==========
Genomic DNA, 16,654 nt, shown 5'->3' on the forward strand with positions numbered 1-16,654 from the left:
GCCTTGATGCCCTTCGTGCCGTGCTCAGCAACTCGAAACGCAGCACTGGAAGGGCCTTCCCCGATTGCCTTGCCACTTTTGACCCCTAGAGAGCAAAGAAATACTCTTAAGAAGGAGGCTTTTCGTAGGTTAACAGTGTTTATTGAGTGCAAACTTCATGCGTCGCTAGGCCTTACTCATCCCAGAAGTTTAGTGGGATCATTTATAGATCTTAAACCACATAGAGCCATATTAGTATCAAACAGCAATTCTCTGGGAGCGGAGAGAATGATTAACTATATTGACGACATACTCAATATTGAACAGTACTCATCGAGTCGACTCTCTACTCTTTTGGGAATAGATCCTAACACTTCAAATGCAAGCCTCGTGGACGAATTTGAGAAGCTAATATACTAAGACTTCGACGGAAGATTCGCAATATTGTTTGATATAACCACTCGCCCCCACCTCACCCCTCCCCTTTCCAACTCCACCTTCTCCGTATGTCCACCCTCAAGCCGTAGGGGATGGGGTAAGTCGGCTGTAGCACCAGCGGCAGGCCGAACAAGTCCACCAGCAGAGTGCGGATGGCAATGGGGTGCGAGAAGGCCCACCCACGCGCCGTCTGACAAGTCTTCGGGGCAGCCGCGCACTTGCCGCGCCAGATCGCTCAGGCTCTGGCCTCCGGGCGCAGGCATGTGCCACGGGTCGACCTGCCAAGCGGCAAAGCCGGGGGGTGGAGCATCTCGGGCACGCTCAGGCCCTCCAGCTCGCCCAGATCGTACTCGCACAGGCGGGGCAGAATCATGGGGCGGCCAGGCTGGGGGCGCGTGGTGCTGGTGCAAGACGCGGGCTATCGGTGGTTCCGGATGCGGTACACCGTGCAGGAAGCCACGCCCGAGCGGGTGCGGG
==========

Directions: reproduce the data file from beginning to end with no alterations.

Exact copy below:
Genomic DNA, 16,654 nt, shown 5'->3' on the forward strand with positions numbered 1-16,654 from the left:
GCCTTGATGCCCTTCGTGCCGTGCTCAGCAACTCGAAACGCAGCACTGGAAGGGCCTTCCCCGATTGCCTTGCCACTTTTGACCCCTAGAGAGCAAAGAAATACTCTTAAGAAGGAGGCTTTTCGTAGGTTAACAGTGTTTATTGAGTGCAAACTTCATGCGTCGCTAGGCCTTACTCATCCCAGAAGTTTAGTGGGATCATTTATAGATCTTAAACCACATAGAGCCATATTAGTATCAAACAGCAATTCTCTGGGAGCGGAGAGAATGATTAACTATATTGACGACATACTCAATATTGAACAGTACTCATCGAGTCGACTCTCTACTCTTTTGGGAATAGATCCTAACACTTCAAATGCAAGCCTCGTGGACGAATTTGAGAAGCTAATATACTAAGACTTCGACGGAAGATTCGCAATATTGTTTGATATAACCACTCGCCCCCACCTCACCCCTCCCCTTTCCAACTCCACCTTCTCCGTATGTCCACCCTCAAGCCGTAGGGGATGGGGTAAGTCGGCTGTAGCACCAGCGGCAGGCCGAACAAGTCCACCAGCAGAGTGCGGATGGCAATGGGGTGCGAGAAGGCCCACCCACGCGCCGTCTGACAAGTCTTCGGGGCAGCCGCGCACTTGCCGCGCCAGATCGCTCAGGCTCTGGCCTCCGGGCGCAGGCATGTGCCACGGGTCGACCTGCCAAGCGGCAAAGCCGGGGGGTGGAGCATCTCGGGCACGCTCAGGCCCTCCAGCTCGCCCAGATCGTACTCGCACAGGCGGGGCAGAATCATGGGGCGGCCAGGCTGGGGGCGCGTGGTGCTGGTGCAAGACGCGGGCTATCGGTGGTTCCGGATGCGGTACACCGTGCAGGAAGCCACGCCCGAGCGGGTGCGGG